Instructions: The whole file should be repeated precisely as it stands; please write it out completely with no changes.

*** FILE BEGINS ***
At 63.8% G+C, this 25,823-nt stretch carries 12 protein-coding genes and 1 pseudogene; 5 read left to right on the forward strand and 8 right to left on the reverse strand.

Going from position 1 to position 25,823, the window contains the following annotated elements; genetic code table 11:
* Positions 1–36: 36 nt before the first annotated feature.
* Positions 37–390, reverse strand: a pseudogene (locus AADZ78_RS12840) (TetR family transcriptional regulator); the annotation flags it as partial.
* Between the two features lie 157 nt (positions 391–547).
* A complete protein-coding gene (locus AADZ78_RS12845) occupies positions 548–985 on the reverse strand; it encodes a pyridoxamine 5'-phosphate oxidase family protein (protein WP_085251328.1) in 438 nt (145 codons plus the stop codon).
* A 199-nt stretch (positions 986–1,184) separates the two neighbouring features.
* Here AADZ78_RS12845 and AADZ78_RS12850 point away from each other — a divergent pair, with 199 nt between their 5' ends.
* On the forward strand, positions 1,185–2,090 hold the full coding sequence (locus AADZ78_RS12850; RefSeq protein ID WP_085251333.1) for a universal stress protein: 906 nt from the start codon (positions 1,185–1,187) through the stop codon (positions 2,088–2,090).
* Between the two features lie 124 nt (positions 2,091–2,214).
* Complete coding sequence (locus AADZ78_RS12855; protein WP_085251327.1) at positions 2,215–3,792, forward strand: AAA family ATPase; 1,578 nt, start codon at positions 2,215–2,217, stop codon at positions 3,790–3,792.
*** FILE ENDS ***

At 63.8% G+C, this 25,823-nt stretch carries 12 protein-coding genes and 1 pseudogene; 5 read left to right on the forward strand and 8 right to left on the reverse strand.

Going from position 1 to position 25,823, the window contains the following annotated elements; genetic code table 11:
* Positions 1–36: 36 nt before the first annotated feature.
* Positions 37–390, reverse strand: a pseudogene (locus AADZ78_RS12840) (TetR family transcriptional regulator); the annotation flags it as partial.
* Between the two features lie 157 nt (positions 391–547).
* A complete protein-coding gene (locus AADZ78_RS12845) occupies positions 548–985 on the reverse strand; it encodes a pyridoxamine 5'-phosphate oxidase family protein (protein WP_085251328.1) in 438 nt (145 codons plus the stop codon).
* A 199-nt stretch (positions 986–1,184) separates the two neighbouring features.
* Here AADZ78_RS12845 and AADZ78_RS12850 point away from each other — a divergent pair, with 199 nt between their 5' ends.
* On the forward strand, positions 1,185–2,090 hold the full coding sequence (locus AADZ78_RS12850; RefSeq protein ID WP_085251333.1) for a universal stress protein: 906 nt from the start codon (positions 1,185–1,187) through the stop codon (positions 2,088–2,090).
* Between the two features lie 124 nt (positions 2,091–2,214).
* Complete coding sequence (locus AADZ78_RS12855; protein WP_085251327.1) at positions 2,215–3,792, forward strand: AAA family ATPase; 1,578 nt, start codon at positions 2,215–2,217, stop codon at positions 3,790–3,792.